Clearly, there is a generational difference between millennial farmers and their predecessors, almost all of the generation Y farmers are college educated and stem from a collaborative thinking community of hands-on training. Through experience they are learning that many of the tools they need to utilize are either too expensive or don’t exist at all. These farmers are hackers out of necessity. After all, new ideas often stem from mistakes and in a world where technology can improve almost anything it’s the collaboration that can help communities grow.
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Known as the kings and queens of self-branding, millennials are often seen as entwined with the evolution of the digital era. However, a very large number of them are hacking at a different calling, one that is moving them away from the comforts of their plugged-in lives to a life connected to the land. Young farmers today are not only college educated but they also care deeply about the environment and the impact that their lifestyle has on it (healthline.com 2015).
In our desensitized culture, millennials crave experiences that engage all of their senses (theatlantic.com 2015). However, being rooted in a culture that allows them to control the look and feel of their web profile but not know where the food on their table came from creates a debatable existence. Consumers today are a part of a new age food movement, one in which people are not only questioning what they are eating but also where it comes from. And millennials are demonstrating that they are not going to be spending their money on the processed foods shelved in supermarkets (theatlantic.com 2015).
Otherwise know as Generation Y, millennials grew up with recycling chores, thoughts of sustainability, and the realism of climate change. To step into the shoes of a millennial farmer means that you share core values and beliefs which include a de-industrialized food system; a system that helps individuals create cost-effective and healthy ways to grow food (greenvilleonline.com 2014). This system also connects local producers with consumers, helps build community and pride in local agriculture. With organic sales reaching $35 billion in 2013, this new generation of farmers sees the incentive in living and growing food more efficiently (healthline.com 2015). They are also restoring a revolutionary mindset and in turn reminding all of us of the benefits of living and working in an intimate relationship with the earth. Open range millennial farmers additionally have an unprecedented opportunity to share their unique foodie events across social media, thereby strengthening their distinct food producing brand.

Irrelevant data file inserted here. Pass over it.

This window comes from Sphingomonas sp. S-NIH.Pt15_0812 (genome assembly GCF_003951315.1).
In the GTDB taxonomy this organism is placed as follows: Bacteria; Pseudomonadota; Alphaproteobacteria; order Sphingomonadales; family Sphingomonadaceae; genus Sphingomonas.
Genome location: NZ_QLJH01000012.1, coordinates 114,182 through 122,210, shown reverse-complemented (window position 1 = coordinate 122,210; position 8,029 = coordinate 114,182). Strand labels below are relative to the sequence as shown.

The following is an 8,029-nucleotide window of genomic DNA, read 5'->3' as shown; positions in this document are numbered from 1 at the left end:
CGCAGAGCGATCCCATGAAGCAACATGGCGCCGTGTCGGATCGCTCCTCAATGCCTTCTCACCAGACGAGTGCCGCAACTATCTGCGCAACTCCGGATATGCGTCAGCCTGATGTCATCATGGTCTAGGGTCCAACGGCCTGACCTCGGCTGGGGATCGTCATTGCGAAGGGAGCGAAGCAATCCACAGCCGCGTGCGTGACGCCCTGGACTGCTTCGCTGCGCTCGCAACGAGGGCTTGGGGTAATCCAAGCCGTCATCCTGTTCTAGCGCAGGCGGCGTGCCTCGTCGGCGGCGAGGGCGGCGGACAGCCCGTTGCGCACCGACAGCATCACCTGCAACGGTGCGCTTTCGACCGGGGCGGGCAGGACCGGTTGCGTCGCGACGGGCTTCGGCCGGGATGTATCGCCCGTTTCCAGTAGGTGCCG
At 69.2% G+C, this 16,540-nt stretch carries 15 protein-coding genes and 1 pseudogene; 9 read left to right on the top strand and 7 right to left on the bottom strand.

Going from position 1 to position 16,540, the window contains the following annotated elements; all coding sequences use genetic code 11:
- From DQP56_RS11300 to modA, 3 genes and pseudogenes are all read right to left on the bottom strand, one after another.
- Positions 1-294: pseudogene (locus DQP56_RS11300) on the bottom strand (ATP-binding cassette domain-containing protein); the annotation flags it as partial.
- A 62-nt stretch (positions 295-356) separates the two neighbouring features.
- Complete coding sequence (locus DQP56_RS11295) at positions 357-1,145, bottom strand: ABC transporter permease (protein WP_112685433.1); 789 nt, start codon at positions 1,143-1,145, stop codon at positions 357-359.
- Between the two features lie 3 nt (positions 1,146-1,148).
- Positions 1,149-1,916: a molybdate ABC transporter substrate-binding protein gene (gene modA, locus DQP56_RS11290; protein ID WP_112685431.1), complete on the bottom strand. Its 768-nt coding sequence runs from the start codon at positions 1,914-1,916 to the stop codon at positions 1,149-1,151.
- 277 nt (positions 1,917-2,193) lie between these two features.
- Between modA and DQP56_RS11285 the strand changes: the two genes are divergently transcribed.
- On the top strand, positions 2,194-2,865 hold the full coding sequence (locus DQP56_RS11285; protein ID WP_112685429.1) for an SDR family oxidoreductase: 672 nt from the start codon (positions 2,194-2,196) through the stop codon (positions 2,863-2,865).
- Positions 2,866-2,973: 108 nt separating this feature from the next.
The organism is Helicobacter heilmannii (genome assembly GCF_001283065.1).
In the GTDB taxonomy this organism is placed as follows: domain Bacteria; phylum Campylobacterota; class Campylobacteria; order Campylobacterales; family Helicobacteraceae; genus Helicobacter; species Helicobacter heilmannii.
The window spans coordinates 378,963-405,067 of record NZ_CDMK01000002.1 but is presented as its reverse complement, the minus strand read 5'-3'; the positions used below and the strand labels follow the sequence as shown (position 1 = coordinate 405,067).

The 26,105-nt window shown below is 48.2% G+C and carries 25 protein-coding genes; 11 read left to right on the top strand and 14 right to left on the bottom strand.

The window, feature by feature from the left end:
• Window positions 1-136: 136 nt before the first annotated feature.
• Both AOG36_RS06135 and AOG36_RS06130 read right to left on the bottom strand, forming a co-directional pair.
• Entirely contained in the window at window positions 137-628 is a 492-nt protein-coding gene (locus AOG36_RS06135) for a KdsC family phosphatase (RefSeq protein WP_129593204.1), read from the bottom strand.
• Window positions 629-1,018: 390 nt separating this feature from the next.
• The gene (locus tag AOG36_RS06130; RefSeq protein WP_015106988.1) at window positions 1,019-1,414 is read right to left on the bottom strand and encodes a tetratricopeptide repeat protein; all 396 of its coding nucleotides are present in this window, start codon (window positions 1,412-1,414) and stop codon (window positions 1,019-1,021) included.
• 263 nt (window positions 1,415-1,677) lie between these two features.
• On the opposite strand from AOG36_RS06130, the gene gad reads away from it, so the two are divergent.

Spanning various industries, this ethos is influencing everyone from butchers to shopkeepers. For example, a farm girl from Peabody, Kansas, stands poised to become a mentor to future entrepreneurs who hope to someday own local, sustainable businesses. Sharon Entz, owner of Crust & Crumb CO., operates her business with a strong work ethic, self-reliant attitude and diverse skill set that were all nurtured while growing up on a farm (kansas.com 2013). She studied flour production in college, but after graduation she quickly became disenchanted with the corporate world. Entz decided to combine her knowledge of flour and talents for baking and in 2013 she went into business for herself. Currently, she is producing freshly baked artisan loaves in her retail storefront located in Newton, Kansas, with regular deliveries to local retailers and farmers markets.
Mentorship is the key to not only encouraging young farmers but also in maintaining a strong network of resources needed to be successful. With organics moving from the fringe of consumer purchases to center stage, open range millennials not only have a future in farming and sustainable business ownership but are more than capable of continuing to forge new ground in our agricultural landscape.
ICT Food Circle challenges you to connect with local farmers by visiting our online Farmer Directory.
Photo credit: Pexels